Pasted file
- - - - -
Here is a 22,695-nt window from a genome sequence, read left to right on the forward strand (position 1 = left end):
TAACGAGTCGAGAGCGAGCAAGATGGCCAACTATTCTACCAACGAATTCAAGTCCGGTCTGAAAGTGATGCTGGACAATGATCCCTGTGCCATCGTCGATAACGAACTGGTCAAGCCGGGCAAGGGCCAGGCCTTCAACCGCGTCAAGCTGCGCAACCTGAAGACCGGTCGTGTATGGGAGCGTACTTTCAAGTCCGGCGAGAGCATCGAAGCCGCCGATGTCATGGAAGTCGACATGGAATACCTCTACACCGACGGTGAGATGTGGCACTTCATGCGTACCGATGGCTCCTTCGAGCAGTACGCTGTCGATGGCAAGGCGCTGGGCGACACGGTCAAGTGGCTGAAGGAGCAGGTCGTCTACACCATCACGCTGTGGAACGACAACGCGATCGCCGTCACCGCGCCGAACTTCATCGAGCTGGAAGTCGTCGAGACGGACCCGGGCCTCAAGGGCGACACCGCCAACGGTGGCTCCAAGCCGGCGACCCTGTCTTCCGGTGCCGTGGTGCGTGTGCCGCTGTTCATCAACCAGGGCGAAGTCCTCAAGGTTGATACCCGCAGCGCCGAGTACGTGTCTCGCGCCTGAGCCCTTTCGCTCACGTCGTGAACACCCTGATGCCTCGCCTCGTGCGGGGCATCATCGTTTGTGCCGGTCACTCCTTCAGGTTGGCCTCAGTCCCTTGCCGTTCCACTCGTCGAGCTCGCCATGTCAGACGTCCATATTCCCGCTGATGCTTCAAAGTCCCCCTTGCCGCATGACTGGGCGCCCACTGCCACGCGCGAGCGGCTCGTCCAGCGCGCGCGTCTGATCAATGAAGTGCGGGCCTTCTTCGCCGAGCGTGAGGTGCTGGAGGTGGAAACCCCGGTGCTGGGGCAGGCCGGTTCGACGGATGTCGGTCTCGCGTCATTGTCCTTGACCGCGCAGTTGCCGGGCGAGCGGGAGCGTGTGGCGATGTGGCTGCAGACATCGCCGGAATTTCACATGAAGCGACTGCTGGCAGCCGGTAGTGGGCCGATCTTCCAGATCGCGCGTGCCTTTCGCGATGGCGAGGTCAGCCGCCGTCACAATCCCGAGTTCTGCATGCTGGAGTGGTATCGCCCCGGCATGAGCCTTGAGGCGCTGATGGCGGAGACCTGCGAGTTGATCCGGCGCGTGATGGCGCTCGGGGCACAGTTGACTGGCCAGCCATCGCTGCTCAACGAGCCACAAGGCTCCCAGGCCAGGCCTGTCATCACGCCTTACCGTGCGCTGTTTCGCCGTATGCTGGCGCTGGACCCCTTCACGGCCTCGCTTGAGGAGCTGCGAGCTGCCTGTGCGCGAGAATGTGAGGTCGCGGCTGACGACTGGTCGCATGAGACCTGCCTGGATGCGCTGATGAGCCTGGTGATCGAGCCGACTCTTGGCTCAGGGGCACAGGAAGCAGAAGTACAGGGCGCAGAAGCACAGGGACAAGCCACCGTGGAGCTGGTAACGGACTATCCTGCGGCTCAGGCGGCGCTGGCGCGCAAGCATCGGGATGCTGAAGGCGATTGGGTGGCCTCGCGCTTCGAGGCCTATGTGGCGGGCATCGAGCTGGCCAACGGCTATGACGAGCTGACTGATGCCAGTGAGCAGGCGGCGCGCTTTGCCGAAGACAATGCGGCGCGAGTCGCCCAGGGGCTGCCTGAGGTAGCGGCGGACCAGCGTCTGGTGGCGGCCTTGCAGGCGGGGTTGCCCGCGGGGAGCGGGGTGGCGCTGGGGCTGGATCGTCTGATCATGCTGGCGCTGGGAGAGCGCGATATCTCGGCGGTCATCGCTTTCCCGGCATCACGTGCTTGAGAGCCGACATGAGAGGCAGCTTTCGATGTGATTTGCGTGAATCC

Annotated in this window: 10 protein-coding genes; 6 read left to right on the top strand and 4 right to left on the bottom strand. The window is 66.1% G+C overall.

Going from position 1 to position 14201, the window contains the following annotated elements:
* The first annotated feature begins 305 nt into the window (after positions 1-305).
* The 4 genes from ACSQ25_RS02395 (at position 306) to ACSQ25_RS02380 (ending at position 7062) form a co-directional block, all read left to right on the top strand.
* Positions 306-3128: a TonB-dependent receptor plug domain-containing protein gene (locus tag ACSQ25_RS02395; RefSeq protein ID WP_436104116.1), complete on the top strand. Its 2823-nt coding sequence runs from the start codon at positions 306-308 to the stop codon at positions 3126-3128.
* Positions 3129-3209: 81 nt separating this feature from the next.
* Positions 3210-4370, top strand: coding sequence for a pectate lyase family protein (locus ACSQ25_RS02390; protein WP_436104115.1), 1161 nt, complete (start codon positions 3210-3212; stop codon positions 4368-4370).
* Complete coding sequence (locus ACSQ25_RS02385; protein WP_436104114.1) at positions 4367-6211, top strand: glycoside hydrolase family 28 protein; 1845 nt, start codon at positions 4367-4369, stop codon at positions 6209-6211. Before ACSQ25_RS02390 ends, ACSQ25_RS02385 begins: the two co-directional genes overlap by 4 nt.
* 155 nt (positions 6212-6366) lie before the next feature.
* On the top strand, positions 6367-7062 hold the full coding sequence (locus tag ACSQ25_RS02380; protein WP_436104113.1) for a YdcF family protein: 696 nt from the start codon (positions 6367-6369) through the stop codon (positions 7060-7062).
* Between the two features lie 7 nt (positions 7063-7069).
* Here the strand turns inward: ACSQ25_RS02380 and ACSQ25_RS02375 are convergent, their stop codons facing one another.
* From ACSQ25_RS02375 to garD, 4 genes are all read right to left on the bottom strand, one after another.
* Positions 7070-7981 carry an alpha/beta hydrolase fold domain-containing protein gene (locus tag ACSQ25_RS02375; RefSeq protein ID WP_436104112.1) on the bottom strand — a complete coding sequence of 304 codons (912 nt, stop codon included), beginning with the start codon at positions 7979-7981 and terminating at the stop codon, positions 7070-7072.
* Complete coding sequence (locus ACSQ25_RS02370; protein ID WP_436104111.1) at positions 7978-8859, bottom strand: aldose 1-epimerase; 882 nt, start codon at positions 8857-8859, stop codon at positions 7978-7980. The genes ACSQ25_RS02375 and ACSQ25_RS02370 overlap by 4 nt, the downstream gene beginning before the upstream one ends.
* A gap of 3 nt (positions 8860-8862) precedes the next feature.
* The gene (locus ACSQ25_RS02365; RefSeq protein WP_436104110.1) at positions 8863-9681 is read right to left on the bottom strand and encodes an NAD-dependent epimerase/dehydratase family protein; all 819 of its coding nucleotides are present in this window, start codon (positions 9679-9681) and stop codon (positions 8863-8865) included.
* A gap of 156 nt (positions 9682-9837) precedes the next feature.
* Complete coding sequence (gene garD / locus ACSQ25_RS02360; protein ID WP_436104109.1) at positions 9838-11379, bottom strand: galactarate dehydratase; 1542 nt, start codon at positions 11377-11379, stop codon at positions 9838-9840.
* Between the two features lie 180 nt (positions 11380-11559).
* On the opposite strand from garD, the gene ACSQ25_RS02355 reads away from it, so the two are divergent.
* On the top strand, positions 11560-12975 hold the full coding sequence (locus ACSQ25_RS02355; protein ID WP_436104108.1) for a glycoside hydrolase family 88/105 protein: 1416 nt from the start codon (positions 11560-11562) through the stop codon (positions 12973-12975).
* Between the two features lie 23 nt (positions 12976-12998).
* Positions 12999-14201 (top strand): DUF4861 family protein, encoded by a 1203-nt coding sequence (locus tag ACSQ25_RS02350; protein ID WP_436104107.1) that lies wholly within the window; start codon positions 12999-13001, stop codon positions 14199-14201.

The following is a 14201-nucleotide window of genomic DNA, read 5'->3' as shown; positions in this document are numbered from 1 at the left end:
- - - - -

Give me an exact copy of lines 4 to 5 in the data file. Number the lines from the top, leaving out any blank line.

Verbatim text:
Going from position 1 to position 14201, the window contains the following annotated elements:
* The first annotated feature begins 305 nt into the window (after positions 1-305).